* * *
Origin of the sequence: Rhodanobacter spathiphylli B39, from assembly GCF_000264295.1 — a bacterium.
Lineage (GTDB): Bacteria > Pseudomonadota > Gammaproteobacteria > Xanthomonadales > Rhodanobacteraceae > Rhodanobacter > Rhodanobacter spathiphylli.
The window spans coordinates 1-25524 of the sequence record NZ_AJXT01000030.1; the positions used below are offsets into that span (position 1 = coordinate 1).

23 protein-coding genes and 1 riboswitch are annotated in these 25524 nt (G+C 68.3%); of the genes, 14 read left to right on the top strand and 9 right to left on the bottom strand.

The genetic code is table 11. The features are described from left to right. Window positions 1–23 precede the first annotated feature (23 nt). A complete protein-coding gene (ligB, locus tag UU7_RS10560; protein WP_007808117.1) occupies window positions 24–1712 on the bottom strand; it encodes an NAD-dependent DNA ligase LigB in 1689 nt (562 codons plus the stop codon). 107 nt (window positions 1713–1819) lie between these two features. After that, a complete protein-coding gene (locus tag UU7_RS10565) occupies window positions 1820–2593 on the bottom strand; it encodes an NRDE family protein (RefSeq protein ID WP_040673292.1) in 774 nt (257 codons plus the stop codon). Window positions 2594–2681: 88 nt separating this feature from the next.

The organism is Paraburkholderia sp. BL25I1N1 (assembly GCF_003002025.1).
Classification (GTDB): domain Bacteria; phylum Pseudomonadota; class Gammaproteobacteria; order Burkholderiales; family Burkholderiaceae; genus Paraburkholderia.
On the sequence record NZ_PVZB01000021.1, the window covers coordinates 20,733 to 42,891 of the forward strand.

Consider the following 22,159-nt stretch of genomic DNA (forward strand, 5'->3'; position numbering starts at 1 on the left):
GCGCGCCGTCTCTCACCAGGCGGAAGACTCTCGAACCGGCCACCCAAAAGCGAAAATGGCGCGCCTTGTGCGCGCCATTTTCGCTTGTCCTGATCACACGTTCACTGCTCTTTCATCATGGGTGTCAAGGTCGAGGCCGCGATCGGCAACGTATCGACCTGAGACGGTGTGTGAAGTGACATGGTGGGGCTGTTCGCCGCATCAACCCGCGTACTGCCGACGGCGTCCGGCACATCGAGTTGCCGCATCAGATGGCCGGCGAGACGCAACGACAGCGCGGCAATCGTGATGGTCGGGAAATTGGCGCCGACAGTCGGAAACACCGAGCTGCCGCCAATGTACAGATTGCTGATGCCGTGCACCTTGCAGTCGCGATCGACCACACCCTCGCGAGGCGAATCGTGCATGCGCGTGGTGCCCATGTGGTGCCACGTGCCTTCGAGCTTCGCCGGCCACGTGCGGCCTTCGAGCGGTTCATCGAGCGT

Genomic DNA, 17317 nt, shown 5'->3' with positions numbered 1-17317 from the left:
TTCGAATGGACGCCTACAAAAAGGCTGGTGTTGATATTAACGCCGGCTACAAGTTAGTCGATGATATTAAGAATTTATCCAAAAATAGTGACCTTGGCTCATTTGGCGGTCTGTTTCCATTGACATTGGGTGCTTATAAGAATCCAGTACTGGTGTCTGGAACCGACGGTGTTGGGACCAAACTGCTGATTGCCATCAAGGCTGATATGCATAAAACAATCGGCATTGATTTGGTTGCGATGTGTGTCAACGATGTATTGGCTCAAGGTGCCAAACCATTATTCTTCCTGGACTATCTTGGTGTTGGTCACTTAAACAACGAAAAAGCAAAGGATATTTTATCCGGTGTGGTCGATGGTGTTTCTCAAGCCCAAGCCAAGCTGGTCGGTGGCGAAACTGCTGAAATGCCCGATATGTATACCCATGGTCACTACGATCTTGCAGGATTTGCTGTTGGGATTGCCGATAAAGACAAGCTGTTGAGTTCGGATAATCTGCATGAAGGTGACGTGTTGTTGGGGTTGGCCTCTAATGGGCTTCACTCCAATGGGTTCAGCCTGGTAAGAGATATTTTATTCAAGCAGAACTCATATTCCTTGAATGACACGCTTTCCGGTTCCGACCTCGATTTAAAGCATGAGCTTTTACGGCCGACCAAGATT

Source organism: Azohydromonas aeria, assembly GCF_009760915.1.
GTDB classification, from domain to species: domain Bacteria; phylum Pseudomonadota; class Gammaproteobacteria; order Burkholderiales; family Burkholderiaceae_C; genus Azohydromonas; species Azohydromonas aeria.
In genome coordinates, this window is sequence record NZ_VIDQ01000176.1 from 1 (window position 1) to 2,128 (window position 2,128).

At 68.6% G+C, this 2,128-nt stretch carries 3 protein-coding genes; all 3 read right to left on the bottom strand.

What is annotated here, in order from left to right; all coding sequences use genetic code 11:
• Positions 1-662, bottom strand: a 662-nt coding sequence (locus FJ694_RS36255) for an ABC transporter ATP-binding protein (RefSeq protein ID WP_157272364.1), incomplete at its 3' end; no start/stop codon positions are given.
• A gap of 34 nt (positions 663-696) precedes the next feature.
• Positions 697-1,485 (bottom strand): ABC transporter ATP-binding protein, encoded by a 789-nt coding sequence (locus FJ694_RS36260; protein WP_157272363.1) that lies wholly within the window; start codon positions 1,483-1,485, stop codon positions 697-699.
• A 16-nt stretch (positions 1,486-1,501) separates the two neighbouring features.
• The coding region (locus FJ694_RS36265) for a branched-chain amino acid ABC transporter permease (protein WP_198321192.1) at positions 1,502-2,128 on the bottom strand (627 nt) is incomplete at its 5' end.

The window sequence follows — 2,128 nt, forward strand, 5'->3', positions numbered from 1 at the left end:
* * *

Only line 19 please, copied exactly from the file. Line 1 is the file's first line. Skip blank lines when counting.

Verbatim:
• A gap of 34 nt (positions 663-696) precedes the next feature.